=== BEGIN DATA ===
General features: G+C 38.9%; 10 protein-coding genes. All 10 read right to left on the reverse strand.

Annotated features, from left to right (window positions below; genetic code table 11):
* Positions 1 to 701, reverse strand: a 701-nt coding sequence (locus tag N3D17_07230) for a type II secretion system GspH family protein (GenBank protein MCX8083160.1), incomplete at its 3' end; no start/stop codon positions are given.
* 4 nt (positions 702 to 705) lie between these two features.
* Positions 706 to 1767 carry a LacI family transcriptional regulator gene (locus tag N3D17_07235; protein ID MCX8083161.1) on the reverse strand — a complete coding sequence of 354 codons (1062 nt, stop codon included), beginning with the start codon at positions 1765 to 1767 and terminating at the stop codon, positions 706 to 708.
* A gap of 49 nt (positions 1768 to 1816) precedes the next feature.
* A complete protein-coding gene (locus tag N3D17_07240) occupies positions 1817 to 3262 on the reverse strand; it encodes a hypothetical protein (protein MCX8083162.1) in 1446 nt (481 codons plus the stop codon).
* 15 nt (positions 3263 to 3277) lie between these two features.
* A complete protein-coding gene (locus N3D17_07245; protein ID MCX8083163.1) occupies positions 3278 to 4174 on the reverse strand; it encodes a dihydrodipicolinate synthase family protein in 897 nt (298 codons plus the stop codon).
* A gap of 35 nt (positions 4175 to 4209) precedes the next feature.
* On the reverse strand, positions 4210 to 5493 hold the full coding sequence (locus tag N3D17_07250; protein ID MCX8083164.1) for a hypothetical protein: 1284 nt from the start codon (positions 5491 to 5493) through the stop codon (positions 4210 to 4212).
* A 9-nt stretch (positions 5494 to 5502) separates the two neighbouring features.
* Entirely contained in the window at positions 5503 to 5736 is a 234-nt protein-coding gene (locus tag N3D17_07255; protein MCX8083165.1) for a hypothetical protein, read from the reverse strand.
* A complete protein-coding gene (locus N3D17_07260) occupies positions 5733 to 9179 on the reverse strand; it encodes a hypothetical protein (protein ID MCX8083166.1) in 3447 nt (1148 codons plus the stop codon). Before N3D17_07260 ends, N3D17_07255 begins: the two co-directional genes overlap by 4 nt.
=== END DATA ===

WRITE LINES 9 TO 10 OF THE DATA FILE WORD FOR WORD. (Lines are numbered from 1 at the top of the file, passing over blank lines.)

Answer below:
* A complete protein-coding gene (locus N3D17_07245; protein ID MCX8083163.1) occupies positions 3278 to 4174 on the reverse strand; it encodes a dihydrodipicolinate synthase family protein in 897 nt (298 codons plus the stop codon).
* A gap of 35 nt (positions 4175 to 4209) precedes the next feature.